Opportunities for Growth and Development UNSW offers a wide array of programs designed to complement your degree and develop your professional skills. On the UNSW website, you can find a â€˜Professional Developmentâ€™ section that lists the programs on offer, ranging from mentoring to skills workshops. Alternatively, societies also actively promote their own networking events, case competitions and workshops on their Facebook pages. Volunteering is also an invaluable means by which you can gain experience in your field of study whilst developing your leadership, teamwork and communication skills. These skills are transferable and valued by employers, whilst allowing you to give back to your community or causes you are passionate about. The Arc Volunteer Army is a student-run organisation that promotes local volunteering opportunities to UNSW students all year round. UNSW also has a well-established student exchange program, partnering with 200 institutions in over 39 countries. The program is open to all students and allows you to complete a semester of study abroad at a chosen overseas university. By going on exchange you become immersed in a completely different culture and face a multitude of learning opportunities that you otherwise might not experience. Support Services and Resources The adjustment from high school to university can be difficult, frustrating and at times, lonely. If you are ever feeling a bit overwhelmed, UNSW provides a large number of services for free to its students. As a first year student, there are a number of peer mentoring programs specific to your degree such as the BSOC Peer Mentoring Program. A peer mentor can make all the difference in your first weeks of uni by providing guidance on meeting new people, where to find your classes and access to study resources. With all these essential tips, you are sure to make your first year memorable! University is a once in a lifetime experience and before you know it, you will be applying for grad jobs. So get involved in as many things as you can and make the most out what UNSW has to offer.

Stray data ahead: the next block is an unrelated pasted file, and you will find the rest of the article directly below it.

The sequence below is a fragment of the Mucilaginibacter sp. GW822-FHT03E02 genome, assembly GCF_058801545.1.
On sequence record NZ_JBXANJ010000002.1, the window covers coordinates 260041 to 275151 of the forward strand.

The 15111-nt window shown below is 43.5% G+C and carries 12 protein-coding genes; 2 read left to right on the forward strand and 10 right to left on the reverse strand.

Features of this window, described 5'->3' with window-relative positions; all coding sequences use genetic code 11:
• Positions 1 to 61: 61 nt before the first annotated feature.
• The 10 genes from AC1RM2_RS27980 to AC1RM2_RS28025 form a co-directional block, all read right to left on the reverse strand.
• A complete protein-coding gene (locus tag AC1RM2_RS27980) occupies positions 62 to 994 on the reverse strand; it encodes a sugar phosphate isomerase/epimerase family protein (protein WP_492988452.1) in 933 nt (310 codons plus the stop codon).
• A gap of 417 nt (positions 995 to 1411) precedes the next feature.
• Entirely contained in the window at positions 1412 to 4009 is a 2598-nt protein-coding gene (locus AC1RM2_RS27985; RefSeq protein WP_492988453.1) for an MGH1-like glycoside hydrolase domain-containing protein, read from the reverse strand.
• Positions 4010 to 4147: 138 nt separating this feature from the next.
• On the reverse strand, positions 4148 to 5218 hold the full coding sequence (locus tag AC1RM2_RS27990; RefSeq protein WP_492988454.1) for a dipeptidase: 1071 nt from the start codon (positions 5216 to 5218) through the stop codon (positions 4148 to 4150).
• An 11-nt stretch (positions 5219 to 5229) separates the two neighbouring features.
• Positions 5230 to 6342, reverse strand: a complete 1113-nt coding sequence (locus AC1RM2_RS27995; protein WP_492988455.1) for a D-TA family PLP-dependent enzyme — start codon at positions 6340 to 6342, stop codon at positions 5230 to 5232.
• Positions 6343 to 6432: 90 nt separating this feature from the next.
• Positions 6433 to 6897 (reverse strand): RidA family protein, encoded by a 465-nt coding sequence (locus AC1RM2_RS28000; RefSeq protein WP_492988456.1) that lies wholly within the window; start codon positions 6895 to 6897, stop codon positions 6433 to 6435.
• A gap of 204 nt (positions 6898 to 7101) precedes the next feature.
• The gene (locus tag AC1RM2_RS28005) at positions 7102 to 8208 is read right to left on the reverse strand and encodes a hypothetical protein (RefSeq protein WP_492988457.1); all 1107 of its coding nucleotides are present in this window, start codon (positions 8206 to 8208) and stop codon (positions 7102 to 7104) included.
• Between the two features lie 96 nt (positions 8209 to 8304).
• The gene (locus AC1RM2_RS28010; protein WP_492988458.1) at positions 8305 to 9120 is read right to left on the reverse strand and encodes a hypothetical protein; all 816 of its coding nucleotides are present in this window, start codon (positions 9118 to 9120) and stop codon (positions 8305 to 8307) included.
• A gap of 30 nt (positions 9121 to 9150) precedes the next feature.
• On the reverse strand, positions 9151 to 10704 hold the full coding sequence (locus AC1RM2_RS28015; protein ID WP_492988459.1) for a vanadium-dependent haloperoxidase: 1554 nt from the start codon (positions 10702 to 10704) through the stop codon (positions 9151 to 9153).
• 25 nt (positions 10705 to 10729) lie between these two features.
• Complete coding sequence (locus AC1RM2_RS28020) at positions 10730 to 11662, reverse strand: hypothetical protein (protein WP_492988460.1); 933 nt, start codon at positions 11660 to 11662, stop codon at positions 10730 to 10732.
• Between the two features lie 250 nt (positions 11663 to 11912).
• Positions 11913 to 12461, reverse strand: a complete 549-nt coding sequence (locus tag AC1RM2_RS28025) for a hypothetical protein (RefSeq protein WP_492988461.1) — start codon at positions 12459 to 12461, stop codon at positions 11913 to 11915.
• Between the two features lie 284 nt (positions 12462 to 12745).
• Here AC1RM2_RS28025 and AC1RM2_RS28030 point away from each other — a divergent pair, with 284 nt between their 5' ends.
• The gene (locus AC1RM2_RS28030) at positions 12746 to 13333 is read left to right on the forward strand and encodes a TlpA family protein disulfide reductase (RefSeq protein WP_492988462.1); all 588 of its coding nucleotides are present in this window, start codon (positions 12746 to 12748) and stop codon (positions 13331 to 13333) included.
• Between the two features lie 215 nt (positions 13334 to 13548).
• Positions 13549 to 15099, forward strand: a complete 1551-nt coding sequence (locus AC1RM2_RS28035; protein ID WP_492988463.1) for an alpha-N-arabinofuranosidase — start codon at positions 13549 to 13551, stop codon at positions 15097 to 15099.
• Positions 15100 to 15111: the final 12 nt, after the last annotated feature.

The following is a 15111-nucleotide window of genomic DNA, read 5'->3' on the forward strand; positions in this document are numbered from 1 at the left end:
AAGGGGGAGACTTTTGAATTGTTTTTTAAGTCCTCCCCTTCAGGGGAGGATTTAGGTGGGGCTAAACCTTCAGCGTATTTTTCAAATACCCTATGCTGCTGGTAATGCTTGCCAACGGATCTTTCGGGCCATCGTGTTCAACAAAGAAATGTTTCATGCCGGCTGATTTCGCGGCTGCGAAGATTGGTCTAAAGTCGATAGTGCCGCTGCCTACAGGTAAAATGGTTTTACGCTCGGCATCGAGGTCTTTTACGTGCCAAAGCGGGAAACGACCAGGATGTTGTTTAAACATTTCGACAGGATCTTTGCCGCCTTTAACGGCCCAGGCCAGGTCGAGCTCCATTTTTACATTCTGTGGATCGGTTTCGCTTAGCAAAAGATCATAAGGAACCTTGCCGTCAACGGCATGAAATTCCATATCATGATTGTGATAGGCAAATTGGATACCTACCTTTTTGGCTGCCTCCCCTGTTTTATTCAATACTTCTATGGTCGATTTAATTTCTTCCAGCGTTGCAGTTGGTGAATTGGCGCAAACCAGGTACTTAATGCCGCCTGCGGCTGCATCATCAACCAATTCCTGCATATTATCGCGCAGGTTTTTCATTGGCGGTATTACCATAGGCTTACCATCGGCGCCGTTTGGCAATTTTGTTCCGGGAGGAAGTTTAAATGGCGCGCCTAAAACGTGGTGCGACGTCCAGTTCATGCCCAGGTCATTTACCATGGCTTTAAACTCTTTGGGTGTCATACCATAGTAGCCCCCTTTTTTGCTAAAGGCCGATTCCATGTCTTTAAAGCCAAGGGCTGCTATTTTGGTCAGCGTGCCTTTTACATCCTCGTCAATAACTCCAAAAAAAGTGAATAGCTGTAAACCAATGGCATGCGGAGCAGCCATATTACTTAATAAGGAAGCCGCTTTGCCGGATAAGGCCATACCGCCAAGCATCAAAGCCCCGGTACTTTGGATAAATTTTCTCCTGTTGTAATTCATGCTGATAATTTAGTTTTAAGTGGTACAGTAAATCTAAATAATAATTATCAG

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Exclusive Interview with Da-Bin Ryu Da-Bin Ryu Analyst, Global Investment Banking Bachelor of Economics, Harvard University What is your background? I’m a Korean-American female who grew up in Southern California, and graduated from Harvard University with a degree in Economics. I spent 18 months working for Merrill Lynch in Sydney before transferring back to New York to join the M&A team. What was your motivation to pursue a career in your current line of work? I was always interested in business and corporate strategy. Although investment banking is more technical than what I originally had in mind, it has provided me with a great opportunity to develop my skills and work on transactions up-close. The theme of this publication is ‘New Endeavours’, focusing on the need to be comfortable and confident with a changing environment. Throughout the course of your career, in what ways have you best adapted to and taken advantage of change? A prime example was when I was relocated to Sydney due to a visa issue after I graduated from college. I was presented with an entirely new experience with a new team in a foreign land, and, although it wasn’t always easy, I focused on maximizing my learning and making the most of the unexpected experience, which later proved to be one of the most helpful things I could have done, both professionally and personally.